"Yes; that's what I thought," said the boy. "And what's the use of our ever fighting about anything in America? I always thought we could vote anything we wanted."

"We can, if we're honest, and don't buy and sell one another's votes," said his father. "And men like Lindau, who renounce the American means as hopeless, and let their love of justice hurry them into sympathy with violence—yes, they are wrong; and poor Lindau did die in a bad cause, as you say, Tom."

"I think Conrad had no business there, or you, either, Basil," said his wife.

"Oh, I don't defend myself," said March. "I was there in the cause of literary curiosity and of conjugal disobedience. But Conrad—yes, he had some business there: it was his business to suffer there for the sins of others. Isabel, we can't throw aside that old doctrine of the Atonement yet. The life of Christ, it wasn't only in healing the sick and going about to do good; it was suffering for the sins of others. That's as great a mystery as the mystery of death. Why should there be such a principle in the world? But it's been felt, and more or less dumbly, blindly recognized ever since Calvary. If we love mankind, pity them, we even wish to suffer for them. That's what has created the religious orders in all times—the brotherhoods and sisterhoods that belong to our day as much as to the mediaeval past. That's what is driving a girl like Margaret Vance, who has everything that the world can offer her young beauty, on to the work of a Sister of Charity among the poor and the dying."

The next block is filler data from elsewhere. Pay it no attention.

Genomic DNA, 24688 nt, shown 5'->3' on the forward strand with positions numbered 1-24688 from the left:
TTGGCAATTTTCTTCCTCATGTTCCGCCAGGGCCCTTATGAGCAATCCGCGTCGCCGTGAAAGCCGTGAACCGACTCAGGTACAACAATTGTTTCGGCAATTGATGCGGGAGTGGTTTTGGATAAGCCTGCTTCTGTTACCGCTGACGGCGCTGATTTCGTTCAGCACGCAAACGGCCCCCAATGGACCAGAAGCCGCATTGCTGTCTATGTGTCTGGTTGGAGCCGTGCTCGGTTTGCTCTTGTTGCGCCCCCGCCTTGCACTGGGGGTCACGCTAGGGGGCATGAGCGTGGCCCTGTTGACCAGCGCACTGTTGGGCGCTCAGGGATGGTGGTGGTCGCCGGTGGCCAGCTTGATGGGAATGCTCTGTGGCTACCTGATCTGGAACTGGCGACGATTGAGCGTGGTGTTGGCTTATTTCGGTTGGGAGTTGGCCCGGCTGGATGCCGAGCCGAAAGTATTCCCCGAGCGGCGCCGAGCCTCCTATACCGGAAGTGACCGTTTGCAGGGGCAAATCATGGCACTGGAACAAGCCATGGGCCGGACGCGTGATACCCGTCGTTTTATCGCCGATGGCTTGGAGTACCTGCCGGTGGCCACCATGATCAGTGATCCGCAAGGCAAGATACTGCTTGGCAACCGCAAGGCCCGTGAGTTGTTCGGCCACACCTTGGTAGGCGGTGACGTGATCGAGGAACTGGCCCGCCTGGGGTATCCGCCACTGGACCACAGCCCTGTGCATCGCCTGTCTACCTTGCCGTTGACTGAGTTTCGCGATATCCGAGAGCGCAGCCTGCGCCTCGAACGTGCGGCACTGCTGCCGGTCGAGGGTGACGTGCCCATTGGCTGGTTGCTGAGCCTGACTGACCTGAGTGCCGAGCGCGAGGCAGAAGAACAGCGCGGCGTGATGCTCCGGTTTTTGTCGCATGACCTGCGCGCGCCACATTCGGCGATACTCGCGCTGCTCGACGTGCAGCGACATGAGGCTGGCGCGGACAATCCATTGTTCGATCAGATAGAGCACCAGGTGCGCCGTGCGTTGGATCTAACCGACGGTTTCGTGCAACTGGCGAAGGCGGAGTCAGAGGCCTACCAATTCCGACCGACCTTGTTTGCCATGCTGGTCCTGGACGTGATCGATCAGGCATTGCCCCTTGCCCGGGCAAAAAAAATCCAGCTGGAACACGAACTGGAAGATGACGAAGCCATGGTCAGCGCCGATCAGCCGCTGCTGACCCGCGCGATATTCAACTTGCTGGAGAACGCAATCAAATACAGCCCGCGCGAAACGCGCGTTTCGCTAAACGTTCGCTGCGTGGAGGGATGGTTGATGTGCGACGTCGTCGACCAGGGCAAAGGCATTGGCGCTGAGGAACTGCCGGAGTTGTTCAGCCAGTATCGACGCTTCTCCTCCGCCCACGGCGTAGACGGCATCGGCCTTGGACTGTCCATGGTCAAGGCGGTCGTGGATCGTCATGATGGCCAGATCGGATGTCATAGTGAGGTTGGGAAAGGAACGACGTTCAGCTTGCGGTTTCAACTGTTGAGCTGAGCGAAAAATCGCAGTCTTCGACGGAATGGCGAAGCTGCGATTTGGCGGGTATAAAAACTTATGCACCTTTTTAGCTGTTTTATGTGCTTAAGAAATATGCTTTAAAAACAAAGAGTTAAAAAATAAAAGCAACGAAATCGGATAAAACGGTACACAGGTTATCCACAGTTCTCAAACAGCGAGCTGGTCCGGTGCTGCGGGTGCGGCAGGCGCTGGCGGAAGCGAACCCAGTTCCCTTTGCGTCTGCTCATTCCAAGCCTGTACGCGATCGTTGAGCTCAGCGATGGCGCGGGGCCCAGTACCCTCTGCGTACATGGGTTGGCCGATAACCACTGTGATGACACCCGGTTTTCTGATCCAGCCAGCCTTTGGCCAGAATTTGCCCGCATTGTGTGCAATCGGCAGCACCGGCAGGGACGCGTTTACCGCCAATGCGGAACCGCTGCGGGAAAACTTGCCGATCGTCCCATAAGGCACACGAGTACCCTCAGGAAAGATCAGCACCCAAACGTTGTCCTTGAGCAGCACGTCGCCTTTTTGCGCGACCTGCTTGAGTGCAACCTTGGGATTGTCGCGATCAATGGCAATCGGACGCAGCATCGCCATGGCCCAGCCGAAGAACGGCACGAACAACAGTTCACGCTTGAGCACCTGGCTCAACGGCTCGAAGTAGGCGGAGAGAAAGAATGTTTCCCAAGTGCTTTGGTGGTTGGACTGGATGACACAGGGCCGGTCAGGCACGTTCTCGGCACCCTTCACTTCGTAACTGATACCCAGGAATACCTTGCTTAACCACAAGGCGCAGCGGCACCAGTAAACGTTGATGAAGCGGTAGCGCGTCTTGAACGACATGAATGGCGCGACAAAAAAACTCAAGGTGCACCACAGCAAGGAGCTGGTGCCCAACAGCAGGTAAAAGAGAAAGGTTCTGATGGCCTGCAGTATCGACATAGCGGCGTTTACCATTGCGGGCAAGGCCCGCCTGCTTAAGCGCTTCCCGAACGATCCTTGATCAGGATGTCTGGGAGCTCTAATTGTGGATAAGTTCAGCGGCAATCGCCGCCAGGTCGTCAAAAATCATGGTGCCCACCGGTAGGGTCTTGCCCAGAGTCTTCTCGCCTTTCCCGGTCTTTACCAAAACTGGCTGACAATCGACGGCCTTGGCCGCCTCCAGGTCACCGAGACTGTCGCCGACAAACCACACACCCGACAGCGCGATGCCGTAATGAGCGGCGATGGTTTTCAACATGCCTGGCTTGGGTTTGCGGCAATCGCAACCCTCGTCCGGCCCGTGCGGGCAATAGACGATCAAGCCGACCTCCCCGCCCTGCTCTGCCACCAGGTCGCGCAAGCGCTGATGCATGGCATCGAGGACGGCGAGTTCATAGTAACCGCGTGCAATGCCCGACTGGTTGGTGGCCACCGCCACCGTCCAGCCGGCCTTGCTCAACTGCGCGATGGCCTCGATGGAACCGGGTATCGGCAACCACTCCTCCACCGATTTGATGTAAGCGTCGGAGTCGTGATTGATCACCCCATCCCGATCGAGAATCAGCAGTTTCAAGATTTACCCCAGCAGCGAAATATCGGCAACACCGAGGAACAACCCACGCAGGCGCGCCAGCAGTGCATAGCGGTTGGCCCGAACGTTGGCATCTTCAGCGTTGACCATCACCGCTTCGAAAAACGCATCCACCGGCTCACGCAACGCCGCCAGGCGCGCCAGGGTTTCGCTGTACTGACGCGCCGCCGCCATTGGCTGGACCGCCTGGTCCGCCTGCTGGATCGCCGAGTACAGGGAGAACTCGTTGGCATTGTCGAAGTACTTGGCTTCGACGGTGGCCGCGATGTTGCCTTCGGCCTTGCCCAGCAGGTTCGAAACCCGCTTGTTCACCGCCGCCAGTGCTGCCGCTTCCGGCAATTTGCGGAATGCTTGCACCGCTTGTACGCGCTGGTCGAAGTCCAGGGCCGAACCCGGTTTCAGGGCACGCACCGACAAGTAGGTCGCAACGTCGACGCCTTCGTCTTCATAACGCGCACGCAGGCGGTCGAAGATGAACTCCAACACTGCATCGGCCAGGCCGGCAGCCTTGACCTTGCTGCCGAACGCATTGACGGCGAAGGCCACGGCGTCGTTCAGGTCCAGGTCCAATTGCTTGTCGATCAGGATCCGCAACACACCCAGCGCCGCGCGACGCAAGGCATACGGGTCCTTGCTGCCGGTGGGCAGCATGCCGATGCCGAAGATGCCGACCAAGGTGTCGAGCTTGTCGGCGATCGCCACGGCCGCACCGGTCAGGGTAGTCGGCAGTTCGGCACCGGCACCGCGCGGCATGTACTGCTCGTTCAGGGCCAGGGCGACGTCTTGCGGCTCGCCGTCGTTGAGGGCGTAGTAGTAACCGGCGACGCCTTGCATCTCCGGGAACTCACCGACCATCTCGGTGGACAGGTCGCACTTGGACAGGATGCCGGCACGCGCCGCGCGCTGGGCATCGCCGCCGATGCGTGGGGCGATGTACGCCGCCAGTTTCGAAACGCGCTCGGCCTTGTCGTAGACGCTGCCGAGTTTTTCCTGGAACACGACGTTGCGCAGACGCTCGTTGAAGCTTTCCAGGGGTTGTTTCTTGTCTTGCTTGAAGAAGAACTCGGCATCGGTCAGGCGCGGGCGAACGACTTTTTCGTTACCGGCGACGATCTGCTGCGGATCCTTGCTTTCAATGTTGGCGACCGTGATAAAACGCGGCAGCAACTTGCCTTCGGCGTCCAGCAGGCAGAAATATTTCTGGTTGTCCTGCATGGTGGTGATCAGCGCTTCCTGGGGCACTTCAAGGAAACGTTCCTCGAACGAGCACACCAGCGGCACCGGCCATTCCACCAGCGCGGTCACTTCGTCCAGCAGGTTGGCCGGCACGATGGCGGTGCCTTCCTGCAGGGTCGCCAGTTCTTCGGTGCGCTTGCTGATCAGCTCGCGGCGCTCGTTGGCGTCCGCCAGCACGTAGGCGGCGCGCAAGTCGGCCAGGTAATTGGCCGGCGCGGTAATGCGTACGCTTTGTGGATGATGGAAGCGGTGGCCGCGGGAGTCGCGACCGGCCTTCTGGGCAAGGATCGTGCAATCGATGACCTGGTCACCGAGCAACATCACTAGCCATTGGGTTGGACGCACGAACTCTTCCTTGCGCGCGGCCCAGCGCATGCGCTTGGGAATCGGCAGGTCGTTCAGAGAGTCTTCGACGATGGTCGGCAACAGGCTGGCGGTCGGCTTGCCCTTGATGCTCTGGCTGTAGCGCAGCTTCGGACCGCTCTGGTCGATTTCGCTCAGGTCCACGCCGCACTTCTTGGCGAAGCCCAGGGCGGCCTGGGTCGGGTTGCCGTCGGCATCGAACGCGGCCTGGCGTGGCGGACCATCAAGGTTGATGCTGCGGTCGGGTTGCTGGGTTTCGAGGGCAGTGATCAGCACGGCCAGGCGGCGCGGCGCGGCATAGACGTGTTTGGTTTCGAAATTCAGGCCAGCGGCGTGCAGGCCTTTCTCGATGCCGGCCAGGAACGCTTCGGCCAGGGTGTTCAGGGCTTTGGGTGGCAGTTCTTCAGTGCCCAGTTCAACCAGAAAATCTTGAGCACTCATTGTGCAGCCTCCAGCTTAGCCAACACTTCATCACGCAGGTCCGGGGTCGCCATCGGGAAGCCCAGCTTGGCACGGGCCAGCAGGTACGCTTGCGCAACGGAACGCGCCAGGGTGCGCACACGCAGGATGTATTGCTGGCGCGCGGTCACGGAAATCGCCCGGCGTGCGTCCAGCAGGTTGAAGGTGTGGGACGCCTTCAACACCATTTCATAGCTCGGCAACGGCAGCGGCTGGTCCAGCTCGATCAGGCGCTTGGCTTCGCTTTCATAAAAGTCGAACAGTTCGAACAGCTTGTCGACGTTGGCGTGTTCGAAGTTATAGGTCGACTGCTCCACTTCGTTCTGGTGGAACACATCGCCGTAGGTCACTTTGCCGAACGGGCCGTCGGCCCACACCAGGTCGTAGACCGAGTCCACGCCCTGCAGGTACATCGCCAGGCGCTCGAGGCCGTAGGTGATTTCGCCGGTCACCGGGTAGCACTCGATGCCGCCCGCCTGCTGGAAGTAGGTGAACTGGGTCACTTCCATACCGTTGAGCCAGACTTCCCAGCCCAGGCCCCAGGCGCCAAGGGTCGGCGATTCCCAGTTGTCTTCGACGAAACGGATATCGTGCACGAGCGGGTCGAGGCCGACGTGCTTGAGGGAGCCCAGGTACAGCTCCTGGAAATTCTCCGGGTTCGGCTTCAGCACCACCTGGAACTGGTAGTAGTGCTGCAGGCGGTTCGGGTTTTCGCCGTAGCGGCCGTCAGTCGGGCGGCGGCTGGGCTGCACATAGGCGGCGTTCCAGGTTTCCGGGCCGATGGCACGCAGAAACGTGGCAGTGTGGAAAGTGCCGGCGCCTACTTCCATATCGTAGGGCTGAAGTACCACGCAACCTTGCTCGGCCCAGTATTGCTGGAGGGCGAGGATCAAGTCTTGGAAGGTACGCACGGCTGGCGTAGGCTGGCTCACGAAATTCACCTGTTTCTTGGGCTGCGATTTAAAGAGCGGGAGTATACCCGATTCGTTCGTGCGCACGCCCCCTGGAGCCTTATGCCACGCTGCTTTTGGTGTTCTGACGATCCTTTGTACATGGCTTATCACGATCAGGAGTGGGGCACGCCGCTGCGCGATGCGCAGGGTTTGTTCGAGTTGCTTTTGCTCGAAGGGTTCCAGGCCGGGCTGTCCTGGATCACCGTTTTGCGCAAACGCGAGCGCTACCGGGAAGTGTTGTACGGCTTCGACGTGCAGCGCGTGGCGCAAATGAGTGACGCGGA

"Yes, yes!" cried Mrs. March. "How—how did she look there, Basil?" She had her feminine misgivings; she was not sure but the girl was something of a poseuse, and enjoyed the picturesqueness, as well as the pain; and she wished to be convinced that it was not so.

"Well," she said, when March had told again the little there was to tell, "I suppose it must be a great trial to a woman like Mrs. Horn to have her niece going that way."

"The way of Christ?" asked March, with a smile.

"Oh, Christ came into the world to teach us how to live rightly in it, too. If we were all to spend our time in hospitals, it would be rather dismal for the homes. But perhaps you don't think the homes are worth minding?" she suggested, with a certain note in her voice that he knew.

He got up and kissed her. "I think the gimcrackeries are." He took the hat he had set down on the parlor table on coming in, and started to put it in the hall, and that made her notice it.

"You've been getting a new hat!"

"Yes," he hesitated; "the old one had got—was decidedly shabby."

"Well, that's right. I don't like you to wear them too long. Did you leave the old one to be pressed?"

"Well, the hatter seemed to think it was hardly worth pressing," said March. He decided that for the present his wife's nerves had quite all they could bear.

William Dean Howells